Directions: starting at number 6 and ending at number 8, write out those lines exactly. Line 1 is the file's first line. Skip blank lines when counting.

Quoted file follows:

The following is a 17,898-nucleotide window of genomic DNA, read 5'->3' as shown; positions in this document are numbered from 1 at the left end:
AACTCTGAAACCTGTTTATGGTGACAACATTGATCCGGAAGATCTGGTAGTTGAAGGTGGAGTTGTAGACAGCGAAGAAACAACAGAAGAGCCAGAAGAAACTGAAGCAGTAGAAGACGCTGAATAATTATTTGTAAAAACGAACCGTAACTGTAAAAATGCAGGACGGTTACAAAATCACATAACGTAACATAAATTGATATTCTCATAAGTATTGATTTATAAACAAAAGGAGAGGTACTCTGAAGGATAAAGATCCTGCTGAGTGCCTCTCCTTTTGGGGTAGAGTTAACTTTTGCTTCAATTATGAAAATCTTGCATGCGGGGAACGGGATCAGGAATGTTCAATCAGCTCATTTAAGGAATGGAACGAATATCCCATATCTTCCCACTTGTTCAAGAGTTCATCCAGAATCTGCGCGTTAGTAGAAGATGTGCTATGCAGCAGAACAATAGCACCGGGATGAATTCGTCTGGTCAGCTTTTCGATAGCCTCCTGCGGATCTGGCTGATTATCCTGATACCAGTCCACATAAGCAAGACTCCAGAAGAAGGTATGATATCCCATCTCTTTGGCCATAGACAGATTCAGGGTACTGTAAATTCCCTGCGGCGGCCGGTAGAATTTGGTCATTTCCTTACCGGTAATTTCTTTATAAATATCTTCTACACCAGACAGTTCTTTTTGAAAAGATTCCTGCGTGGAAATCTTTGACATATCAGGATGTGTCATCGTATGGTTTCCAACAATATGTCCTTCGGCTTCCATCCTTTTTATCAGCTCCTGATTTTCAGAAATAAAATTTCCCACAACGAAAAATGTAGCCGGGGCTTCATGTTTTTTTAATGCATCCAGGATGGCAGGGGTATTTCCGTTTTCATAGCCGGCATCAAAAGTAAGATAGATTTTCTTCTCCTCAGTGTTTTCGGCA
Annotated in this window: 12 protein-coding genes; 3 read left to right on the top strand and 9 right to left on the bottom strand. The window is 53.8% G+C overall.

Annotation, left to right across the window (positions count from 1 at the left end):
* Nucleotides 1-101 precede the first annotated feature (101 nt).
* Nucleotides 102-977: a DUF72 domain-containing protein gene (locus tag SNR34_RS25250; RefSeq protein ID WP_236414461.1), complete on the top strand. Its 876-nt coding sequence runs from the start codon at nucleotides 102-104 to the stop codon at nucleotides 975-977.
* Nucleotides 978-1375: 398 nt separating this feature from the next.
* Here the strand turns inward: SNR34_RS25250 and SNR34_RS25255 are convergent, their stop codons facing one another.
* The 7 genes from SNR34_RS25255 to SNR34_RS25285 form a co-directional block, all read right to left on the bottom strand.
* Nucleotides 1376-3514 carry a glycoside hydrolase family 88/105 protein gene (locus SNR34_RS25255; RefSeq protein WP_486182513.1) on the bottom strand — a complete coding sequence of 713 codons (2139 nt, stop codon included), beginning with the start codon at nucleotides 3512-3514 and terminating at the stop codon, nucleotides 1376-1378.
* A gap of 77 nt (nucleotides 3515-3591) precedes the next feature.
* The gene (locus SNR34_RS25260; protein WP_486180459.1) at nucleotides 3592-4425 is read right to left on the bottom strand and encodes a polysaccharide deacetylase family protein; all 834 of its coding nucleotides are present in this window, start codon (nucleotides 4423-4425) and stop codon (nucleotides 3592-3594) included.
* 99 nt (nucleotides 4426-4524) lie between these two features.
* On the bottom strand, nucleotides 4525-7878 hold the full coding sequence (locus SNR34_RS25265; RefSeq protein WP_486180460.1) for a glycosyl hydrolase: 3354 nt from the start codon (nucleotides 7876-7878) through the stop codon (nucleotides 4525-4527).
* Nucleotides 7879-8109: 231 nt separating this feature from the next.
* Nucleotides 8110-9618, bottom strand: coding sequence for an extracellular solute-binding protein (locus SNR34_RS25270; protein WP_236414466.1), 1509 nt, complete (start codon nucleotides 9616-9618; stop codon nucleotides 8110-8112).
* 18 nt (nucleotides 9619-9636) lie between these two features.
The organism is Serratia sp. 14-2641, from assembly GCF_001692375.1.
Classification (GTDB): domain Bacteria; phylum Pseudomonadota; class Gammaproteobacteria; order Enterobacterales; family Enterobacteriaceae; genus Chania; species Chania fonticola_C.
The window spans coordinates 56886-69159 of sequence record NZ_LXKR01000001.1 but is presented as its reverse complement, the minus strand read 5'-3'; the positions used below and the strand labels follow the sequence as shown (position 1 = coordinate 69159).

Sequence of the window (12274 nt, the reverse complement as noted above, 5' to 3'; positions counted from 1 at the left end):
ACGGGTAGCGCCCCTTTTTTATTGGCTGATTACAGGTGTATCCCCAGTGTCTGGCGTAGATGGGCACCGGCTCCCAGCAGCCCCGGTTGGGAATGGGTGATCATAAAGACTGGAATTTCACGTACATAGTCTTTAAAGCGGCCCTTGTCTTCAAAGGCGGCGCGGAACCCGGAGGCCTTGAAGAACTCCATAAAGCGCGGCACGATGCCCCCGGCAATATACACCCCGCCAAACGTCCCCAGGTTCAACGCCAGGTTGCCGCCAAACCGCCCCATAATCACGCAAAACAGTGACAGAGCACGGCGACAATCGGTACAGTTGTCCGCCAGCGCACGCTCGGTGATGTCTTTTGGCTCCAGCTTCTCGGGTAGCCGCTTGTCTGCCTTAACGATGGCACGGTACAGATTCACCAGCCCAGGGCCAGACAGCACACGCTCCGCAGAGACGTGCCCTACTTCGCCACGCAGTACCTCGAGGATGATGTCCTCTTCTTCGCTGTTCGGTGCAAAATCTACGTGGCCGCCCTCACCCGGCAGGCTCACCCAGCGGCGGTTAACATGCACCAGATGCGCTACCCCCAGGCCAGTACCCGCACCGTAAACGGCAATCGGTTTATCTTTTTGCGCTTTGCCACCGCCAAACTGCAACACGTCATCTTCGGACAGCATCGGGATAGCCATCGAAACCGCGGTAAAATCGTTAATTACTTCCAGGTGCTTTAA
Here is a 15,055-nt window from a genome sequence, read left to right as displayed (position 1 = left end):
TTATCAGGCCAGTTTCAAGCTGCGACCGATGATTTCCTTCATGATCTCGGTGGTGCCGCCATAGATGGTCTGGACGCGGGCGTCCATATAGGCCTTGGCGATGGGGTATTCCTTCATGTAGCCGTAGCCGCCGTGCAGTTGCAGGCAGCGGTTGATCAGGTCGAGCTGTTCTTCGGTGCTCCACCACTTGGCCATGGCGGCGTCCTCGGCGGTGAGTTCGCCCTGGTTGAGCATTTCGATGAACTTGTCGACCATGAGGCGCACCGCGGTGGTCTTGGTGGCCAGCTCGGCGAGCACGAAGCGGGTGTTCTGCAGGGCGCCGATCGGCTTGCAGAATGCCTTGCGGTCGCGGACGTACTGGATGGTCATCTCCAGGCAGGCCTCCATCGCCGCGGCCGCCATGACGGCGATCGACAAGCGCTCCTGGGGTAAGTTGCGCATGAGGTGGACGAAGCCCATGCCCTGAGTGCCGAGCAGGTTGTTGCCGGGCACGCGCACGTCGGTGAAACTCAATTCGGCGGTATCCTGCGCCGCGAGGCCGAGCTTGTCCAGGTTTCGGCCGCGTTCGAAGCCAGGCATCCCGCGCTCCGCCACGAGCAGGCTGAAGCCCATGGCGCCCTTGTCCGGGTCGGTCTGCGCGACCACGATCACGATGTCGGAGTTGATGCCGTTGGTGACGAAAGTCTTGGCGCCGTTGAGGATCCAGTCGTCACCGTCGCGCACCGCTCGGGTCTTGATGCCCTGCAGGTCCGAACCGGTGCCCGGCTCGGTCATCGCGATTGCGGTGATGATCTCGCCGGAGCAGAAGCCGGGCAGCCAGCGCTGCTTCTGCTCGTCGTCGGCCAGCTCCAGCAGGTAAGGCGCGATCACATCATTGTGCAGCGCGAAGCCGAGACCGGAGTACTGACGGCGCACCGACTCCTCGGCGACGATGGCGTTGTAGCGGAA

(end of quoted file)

* Nucleotides 102-977: a DUF72 domain-containing protein gene (locus tag SNR34_RS25250; RefSeq protein ID WP_236414461.1), complete on the top strand. Its 876-nt coding sequence runs from the start codon at nucleotides 102-104 to the stop codon at nucleotides 975-977.
* Nucleotides 978-1375: 398 nt separating this feature from the next.
* Here the strand turns inward: SNR34_RS25250 and SNR34_RS25255 are convergent, their stop codons facing one another.